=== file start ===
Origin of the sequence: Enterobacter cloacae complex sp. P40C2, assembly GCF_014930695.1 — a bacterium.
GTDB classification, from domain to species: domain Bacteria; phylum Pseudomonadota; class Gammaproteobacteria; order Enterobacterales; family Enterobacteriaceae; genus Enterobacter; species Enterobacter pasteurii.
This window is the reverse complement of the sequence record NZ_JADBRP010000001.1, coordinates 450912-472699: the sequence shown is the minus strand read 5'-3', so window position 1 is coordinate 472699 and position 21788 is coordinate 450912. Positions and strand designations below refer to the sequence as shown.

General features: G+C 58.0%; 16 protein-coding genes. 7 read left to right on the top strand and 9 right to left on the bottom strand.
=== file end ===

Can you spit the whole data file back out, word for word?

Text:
Origin of the sequence: Enterobacter cloacae complex sp. P40C2, assembly GCF_014930695.1 — a bacterium.
GTDB classification, from domain to species: domain Bacteria; phylum Pseudomonadota; class Gammaproteobacteria; order Enterobacterales; family Enterobacteriaceae; genus Enterobacter; species Enterobacter pasteurii.
This window is the reverse complement of the sequence record NZ_JADBRP010000001.1, coordinates 450912-472699: the sequence shown is the minus strand read 5'-3', so window position 1 is coordinate 472699 and position 21788 is coordinate 450912. Positions and strand designations below refer to the sequence as shown.

General features: G+C 58.0%; 16 protein-coding genes. 7 read left to right on the top strand and 9 right to left on the bottom strand.